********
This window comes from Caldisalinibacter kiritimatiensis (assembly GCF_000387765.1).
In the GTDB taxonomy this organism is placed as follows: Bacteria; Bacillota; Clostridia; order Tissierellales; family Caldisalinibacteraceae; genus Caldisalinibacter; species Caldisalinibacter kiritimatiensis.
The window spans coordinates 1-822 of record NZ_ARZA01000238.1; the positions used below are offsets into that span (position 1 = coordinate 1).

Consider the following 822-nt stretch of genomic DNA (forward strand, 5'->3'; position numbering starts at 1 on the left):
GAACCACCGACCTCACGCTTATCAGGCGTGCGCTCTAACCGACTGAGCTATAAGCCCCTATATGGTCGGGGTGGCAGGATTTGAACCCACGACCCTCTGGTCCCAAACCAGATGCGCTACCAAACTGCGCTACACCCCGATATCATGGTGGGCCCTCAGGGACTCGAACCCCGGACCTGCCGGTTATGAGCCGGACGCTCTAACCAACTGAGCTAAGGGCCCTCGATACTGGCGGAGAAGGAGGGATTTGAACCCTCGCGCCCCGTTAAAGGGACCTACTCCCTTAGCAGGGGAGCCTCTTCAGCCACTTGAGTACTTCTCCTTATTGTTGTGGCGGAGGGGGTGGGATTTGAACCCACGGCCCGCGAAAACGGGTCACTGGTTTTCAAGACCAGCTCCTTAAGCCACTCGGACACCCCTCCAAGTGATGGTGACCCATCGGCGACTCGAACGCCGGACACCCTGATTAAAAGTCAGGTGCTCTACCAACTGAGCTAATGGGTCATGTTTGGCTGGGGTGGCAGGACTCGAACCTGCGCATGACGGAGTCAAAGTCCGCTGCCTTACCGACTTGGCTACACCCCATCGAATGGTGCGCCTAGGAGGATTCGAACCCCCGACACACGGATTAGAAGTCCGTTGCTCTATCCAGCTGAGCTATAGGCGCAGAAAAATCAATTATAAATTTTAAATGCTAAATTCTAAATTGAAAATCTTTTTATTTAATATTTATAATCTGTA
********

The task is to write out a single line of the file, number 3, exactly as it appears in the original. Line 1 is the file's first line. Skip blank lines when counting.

The window spans coordinates 1-822 of record NZ_ARZA01000238.1; the positions used below are offsets into that span (position 1 = coordinate 1).